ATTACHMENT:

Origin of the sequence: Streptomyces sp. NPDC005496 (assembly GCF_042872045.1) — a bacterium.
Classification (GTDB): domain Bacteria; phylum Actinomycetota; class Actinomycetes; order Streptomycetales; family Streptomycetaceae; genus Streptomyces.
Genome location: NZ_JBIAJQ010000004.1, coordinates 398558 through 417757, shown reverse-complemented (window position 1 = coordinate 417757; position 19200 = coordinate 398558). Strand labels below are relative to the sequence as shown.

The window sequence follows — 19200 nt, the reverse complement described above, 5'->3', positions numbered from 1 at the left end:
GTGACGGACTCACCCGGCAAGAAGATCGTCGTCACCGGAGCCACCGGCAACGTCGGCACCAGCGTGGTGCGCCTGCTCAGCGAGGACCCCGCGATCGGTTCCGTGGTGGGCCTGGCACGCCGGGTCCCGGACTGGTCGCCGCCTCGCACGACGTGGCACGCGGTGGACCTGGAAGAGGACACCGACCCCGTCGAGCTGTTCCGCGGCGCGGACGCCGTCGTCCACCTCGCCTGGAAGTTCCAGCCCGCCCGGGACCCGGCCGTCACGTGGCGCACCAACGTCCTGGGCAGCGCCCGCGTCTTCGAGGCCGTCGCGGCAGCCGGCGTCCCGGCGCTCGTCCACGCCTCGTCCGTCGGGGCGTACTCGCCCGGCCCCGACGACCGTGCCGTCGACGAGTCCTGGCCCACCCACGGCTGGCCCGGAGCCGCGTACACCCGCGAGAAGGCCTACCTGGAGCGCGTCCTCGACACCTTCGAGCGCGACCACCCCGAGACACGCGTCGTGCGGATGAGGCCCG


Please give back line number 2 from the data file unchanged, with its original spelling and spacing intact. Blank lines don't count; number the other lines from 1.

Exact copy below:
Classification (GTDB): domain Bacteria; phylum Actinomycetota; class Actinomycetes; order Streptomycetales; family Streptomycetaceae; genus Streptomyces.